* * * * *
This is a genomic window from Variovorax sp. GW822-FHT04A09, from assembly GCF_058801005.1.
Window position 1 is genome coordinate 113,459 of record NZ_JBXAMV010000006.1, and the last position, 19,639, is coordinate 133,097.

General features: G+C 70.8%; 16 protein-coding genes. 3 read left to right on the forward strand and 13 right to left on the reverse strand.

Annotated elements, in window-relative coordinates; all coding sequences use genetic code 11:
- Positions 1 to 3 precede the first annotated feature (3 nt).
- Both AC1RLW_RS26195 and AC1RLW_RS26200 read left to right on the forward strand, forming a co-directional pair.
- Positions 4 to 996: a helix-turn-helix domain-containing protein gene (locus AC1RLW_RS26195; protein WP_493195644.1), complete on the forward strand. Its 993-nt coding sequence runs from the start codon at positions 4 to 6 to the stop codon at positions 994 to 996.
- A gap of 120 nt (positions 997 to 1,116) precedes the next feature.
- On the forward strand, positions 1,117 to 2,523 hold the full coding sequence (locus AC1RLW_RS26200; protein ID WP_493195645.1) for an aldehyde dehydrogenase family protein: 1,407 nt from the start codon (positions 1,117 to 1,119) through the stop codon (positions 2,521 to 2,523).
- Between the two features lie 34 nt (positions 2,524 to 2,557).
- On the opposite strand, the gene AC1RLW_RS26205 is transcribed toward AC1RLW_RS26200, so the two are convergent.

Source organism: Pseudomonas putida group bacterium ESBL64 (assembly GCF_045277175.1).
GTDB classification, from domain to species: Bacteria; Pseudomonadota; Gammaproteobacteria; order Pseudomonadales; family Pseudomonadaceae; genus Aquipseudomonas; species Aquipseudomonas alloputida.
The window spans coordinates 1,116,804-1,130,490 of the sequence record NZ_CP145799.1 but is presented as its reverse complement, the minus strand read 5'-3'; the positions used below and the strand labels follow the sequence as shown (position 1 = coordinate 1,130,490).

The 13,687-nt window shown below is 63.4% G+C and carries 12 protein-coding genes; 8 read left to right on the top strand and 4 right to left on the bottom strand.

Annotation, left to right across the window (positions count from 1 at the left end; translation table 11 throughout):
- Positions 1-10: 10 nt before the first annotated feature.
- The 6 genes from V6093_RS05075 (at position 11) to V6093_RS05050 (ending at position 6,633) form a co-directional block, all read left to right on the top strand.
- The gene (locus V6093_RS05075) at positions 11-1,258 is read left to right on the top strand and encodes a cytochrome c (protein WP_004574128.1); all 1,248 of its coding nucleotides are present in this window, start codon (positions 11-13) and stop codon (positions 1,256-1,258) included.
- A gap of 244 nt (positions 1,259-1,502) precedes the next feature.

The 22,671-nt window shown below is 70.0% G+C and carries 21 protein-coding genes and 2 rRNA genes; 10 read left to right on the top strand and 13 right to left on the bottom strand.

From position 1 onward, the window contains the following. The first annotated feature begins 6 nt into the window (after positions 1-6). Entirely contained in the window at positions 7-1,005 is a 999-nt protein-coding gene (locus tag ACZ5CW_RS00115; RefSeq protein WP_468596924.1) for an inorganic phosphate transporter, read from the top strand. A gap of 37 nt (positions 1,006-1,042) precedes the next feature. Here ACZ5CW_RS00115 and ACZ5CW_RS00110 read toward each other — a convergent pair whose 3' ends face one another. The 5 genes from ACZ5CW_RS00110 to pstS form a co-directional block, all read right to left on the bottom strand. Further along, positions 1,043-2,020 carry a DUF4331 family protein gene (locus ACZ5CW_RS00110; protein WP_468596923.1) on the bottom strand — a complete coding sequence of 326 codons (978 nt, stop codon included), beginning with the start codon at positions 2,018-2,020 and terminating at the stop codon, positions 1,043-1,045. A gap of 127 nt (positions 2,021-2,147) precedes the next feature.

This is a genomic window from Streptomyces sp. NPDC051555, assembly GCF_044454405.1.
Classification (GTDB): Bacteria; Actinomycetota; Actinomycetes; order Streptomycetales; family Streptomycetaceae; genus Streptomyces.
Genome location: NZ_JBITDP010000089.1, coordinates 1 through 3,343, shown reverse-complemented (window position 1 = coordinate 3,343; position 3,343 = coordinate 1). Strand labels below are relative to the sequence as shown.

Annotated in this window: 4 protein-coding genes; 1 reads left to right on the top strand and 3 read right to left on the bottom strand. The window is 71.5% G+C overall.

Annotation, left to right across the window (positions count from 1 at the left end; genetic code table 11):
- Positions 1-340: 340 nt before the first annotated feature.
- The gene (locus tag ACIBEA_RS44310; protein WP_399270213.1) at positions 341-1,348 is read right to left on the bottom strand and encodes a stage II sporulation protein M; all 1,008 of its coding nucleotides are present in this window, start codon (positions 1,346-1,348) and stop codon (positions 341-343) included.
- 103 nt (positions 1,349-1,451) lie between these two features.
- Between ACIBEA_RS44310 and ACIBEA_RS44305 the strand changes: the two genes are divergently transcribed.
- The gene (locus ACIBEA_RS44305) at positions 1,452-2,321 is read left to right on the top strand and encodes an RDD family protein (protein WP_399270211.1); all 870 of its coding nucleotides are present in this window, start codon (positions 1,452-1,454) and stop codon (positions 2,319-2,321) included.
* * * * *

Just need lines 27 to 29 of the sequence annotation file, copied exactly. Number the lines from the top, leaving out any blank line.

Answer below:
Annotation, left to right across the window (positions count from 1 at the left end; genetic code table 11):
- Positions 1-340: 340 nt before the first annotated feature.
- The gene (locus tag ACIBEA_RS44310; protein WP_399270213.1) at positions 341-1,348 is read right to left on the bottom strand and encodes a stage II sporulation protein M; all 1,008 of its coding nucleotides are present in this window, start codon (positions 1,346-1,348) and stop codon (positions 341-343) included.